During my years of working geriatrics, I've seen a lot of things working staff and agency.  I held many hands and sat at many bedsides, watched many of deaths.  I preferred working agency because I didn't have to get caught up in office politics, so to speak. I came in did my job efficiently, professionally and at the end of my shift, I went home. That's how I like to work.  Nothing could have prepared me for what I saw when I arrived that afternoon.

Two weeks before when I brought grandma to my home for Christmas, she was in the advanced stages of dementia.  I don't believe she knew who I was, other than a kind face from her past.  She kept patting my cheek and smiling.  Dinner for the most part she left untouched, but when I brought the fudge out for desert she ate that with much delight.  I thought, she's 88, advanced dementia, to hell with her diabetes for one night. I just made sure to inform the evening nurse to go check her sugar when I brought her back.  The evening nursed laughed and was glad my grandmother enjoyed herself, thanked me for telling her and said she would check her sugar right away.

In those two weeks, I guess they switched her to a different floor.  This floor was between nurse managers, as in nobody was running ship.  Apparently, my grandmother had not eaten or taken fluids since Friday.  Her CNA told me she had reported it to the nurse on duty.  My grandmother had lost quite a bit of weight since Christmas, her face gaunt and her eye were sunken in.  Much like those pictures you see of concentration camp victims.  She had the death rattle, Cheyne Stokes breathing it's called medically.  Many times before I've seen this in many patients.  It's really quite different when it's your own family and you know what's going on.  I gasped and almost burst into tears for a second, then the nurse in me kicked in.  I did a quick exam.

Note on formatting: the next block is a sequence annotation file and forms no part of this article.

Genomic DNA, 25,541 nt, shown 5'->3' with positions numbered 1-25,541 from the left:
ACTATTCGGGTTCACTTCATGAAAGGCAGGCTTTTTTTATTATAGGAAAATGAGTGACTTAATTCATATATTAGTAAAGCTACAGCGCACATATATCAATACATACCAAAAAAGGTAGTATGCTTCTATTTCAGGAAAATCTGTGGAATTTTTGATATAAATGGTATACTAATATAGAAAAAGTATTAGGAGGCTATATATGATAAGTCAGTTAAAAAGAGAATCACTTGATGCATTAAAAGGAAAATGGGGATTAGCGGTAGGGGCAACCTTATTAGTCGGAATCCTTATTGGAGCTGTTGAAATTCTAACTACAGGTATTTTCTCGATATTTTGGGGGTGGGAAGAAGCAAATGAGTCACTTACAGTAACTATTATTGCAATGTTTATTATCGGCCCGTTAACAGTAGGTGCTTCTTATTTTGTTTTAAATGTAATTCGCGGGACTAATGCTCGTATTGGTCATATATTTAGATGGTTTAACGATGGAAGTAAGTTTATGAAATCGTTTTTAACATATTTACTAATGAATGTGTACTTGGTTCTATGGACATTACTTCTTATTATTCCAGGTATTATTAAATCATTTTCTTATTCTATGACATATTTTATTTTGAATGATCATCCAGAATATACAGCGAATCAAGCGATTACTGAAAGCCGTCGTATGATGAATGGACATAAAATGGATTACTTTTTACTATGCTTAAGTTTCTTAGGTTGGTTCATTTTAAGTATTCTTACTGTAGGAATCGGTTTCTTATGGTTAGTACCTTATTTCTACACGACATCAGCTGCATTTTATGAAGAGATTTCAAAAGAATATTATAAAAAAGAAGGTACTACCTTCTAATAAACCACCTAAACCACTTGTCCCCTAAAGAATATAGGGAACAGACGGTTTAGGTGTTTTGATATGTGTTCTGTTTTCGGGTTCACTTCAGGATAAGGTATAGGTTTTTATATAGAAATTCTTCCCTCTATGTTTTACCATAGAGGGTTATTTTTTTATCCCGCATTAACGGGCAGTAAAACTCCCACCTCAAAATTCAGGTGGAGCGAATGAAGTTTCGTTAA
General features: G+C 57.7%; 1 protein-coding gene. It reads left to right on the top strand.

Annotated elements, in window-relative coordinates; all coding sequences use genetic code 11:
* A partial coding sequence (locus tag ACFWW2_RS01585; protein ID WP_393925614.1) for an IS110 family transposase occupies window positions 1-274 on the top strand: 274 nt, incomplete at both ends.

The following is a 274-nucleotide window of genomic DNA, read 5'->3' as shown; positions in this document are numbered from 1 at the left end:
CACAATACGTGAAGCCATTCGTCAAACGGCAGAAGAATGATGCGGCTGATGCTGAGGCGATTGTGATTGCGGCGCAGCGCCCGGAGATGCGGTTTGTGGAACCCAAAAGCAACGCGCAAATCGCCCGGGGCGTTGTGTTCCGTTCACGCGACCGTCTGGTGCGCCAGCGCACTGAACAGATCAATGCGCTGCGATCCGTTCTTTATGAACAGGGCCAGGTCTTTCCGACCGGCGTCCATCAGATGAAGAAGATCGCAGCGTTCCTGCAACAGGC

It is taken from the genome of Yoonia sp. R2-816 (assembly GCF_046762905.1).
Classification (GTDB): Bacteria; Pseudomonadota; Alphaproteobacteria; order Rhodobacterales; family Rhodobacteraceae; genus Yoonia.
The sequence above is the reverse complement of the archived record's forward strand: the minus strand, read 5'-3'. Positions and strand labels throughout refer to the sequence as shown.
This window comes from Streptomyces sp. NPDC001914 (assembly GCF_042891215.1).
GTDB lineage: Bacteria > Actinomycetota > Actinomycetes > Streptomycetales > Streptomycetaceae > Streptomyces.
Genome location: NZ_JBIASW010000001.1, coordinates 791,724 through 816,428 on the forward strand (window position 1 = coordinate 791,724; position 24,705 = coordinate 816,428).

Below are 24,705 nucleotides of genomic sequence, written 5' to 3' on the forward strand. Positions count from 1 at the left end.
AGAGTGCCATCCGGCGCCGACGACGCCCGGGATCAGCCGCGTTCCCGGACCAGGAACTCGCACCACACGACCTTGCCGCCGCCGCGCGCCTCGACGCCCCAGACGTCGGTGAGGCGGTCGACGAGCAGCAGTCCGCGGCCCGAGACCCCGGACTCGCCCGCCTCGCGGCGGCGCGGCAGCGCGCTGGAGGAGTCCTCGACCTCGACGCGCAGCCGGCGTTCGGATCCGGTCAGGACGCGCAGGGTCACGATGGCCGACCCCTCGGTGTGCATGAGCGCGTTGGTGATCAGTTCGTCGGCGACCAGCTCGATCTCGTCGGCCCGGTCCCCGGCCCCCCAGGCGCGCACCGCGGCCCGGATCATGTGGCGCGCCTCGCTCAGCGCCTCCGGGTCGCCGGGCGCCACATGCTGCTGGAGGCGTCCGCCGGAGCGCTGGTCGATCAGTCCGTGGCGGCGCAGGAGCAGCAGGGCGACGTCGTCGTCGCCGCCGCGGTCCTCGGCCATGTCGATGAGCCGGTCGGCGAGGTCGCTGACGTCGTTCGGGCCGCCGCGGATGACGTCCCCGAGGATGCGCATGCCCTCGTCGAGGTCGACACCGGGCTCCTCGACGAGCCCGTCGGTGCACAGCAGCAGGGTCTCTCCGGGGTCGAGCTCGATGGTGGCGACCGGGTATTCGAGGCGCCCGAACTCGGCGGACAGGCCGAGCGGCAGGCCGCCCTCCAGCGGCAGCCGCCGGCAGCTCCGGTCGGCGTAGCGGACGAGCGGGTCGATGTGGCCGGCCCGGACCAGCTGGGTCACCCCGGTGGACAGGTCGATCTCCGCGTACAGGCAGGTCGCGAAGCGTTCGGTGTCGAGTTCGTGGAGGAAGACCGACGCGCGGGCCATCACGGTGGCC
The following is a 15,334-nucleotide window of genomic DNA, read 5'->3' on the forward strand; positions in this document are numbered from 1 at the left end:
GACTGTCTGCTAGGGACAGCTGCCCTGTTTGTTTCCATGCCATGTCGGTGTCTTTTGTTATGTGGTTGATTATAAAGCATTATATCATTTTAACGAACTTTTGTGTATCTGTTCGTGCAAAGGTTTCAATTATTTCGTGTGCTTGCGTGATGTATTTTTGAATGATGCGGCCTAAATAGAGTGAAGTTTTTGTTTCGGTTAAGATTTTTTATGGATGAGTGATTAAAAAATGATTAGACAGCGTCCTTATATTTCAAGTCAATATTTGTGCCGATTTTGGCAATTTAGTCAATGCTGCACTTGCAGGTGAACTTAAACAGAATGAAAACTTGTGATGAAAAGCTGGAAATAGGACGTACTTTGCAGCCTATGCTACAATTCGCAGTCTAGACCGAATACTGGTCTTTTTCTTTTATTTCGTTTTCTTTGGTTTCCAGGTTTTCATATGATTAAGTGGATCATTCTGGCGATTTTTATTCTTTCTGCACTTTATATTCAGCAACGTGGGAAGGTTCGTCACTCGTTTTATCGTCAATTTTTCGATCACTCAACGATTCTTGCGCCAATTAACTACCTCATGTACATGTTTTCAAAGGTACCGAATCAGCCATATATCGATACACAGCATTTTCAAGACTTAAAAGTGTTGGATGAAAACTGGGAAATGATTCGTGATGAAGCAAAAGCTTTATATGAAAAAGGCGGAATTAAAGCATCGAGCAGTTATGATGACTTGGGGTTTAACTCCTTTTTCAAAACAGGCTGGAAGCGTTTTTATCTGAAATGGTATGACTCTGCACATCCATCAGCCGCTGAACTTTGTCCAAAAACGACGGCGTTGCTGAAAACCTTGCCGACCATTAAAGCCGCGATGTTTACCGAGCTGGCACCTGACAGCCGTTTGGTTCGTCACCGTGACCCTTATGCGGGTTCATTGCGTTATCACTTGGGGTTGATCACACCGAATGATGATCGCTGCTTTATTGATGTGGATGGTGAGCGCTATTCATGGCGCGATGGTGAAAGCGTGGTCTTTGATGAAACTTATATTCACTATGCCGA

The very second she saw me, I could see the recognition in her eyes.  She became highly agitated and frantic, like she was begging for my help.  All she could say was, "Oooo, oooo, oooo."  Sort of like an owl hooting and I realized she had lost her speech.  All my life, I noticed when my grandmother was upset about something she would thump her right thumb.  Much like finger tapping only with just her thumb.  Depending on how upset she was her thumps would be more purposeful.  She seemed to not be able to move her left arm or leg at all, but her right thumb was thumping on the sheet. I assessed that she probably endured a stroke on Friday and that she wasn't eating or drinking because she might not have been able to swallow.   During this, I attempted to comfort her as best as I could.  Unfortunately, my mother brought my baby sister who is the same age as my daughter, then 15.  They were both traumatized by what they saw, to say the least.

Back in nursing school, I had some of the best instructors.  Often the students from the other group of teachers would come to ours with their questions.  Mrs. W was the best.  She often said common sense was not all that common anymore and to expect idiocy.  Sadly, she was all to correct in her observation.

I stormed down to the front desk, and requested her nurse to speak with the supervisor immediately.  I went back to the room to wait and sadly the floor nurse came in to try to appease me before the supervisor showed up.  Her total incompetence only made things worse.  I have very little patience when I see gross neglect and incompetence.  She informed me and supervisor coming in minutes later confirmed that they had straight cathed my grandmother several times that day because she had no urine output and they couldn't figure out why she had no output on catheterizing her.  (That's putting a tube in the bladder.)